Bill de Blasio, the city’s public advocate, expressed concern over the city’s actions as he inspected the park Thursday afternoon and listened to protesters’ complaints.

“This has been a very peaceful movement by the people,” he said. “I’m concerned about this new set of policies. At the very least, the city should slow down.”

Attorneys from the New York City chapter of the National Lawyers Guild — who are representing an Occupy Wall Street sanitation working group — have written a letter to Brookfield saying the company’s request to get police to help implement its cleanup plan threatens “fundamental constitutional rights.”

“There is no basis in the law for your request for police intervention, nor have you cited any,” the attorneys wrote in a letter Thursday to Brookfield CEO Richard B. Clark.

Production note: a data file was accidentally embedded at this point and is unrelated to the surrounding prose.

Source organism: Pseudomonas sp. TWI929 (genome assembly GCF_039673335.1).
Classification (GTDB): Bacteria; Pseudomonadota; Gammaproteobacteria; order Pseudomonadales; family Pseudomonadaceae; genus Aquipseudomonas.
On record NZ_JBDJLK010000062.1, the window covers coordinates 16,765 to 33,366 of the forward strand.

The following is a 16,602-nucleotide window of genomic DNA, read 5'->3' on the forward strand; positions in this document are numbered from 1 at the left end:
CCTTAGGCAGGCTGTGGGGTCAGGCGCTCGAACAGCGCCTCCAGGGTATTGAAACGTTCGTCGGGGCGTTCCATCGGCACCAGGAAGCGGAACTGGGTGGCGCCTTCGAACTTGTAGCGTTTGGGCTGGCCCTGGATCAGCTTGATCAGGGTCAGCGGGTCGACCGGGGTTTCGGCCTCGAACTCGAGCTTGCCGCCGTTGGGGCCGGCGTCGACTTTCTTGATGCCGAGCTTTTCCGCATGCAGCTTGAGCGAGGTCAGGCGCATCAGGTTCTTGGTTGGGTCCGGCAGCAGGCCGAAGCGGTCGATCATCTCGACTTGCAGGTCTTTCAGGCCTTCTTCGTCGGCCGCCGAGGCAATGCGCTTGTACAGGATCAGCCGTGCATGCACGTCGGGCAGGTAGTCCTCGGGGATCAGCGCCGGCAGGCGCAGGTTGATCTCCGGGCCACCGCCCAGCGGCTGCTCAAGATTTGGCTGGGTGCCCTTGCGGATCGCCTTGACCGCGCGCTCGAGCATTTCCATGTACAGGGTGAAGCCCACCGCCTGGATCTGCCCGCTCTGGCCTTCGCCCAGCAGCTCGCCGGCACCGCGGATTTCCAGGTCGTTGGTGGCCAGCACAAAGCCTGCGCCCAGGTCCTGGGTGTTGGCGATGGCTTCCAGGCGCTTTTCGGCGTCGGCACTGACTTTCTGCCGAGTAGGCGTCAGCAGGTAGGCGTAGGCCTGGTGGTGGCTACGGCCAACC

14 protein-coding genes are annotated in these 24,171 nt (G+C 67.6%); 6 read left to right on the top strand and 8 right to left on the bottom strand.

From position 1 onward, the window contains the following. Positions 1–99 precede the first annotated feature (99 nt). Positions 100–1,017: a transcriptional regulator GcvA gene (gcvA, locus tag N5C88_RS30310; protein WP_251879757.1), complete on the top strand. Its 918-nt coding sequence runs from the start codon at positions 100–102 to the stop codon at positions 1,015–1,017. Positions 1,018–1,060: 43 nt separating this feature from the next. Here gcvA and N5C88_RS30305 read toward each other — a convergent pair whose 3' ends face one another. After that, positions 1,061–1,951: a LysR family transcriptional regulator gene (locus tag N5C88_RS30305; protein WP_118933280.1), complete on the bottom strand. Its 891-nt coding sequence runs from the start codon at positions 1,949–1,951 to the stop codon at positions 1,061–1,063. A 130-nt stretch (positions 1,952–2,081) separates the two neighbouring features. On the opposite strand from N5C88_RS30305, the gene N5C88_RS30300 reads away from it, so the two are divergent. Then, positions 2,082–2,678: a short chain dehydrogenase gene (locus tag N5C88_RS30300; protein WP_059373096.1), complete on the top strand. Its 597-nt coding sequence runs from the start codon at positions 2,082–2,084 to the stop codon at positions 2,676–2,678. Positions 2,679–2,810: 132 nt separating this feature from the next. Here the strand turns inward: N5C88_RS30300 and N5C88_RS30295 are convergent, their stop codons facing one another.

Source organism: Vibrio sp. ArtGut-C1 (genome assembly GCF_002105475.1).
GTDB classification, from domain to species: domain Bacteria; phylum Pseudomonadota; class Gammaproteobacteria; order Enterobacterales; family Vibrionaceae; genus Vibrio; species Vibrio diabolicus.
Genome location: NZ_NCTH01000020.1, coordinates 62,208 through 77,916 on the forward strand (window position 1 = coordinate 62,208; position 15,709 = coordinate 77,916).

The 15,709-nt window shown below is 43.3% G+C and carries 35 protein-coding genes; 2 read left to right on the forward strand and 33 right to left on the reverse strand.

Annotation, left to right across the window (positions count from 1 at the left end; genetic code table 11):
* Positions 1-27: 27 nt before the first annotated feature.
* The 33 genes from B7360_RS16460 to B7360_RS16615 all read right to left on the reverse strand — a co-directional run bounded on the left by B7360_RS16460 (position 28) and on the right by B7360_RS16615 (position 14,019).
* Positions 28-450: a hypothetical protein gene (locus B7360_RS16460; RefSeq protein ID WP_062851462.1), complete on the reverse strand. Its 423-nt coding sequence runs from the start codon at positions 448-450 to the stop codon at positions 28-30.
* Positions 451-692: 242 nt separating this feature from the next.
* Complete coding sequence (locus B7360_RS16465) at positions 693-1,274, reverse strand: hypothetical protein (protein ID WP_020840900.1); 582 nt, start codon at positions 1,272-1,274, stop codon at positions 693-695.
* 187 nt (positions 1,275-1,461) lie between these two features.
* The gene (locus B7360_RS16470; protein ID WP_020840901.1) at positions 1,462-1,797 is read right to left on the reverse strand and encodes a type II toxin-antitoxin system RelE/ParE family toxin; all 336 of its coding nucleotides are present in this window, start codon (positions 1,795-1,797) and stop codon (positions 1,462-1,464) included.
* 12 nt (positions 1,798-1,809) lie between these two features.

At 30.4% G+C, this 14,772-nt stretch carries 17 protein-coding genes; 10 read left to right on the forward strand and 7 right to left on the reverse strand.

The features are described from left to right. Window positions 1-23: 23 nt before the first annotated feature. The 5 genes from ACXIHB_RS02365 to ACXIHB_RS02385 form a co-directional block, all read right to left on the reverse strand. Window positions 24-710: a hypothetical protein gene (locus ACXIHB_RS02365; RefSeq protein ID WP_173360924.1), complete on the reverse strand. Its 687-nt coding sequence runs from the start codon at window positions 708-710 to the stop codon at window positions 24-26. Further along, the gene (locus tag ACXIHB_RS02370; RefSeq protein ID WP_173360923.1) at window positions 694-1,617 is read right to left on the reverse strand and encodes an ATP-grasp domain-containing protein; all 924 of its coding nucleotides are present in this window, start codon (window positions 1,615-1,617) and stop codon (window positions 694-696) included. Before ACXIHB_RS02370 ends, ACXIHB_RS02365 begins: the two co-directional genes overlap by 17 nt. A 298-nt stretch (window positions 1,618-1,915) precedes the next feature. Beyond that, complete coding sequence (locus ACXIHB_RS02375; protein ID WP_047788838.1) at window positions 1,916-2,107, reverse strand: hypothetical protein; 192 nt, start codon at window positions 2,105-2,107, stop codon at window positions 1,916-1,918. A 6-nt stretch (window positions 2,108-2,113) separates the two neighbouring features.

The protest has led sympathetic groups in other cities to stage their own local rallies and demonstrations: Occupy Boston, Occupy Cincinnati, Occupy Houston, Occupy Los Angeles, Occupy Philadelphia, Occupy Providence, Occupy Salt Lake and Occupy Seattle, among them.

Occupy Seattle protesters running a live video feed from their corporate power protest at Seattle’s Westlake Park said police started making arrests Thursday. Police confirmed that 10 people were arrested. City law bans camping in parks.

The situation was tense near Colorado’s state Capitol early Friday, where hundreds of Occupy Denver protesters had been told to clear out or risk arrest.

Police warned around 3 a.m. that they would start clearing the park, but no arrests had been made yet.

Several protests are planned this weekend across the U.S. and Canada, and European activists are also organizing.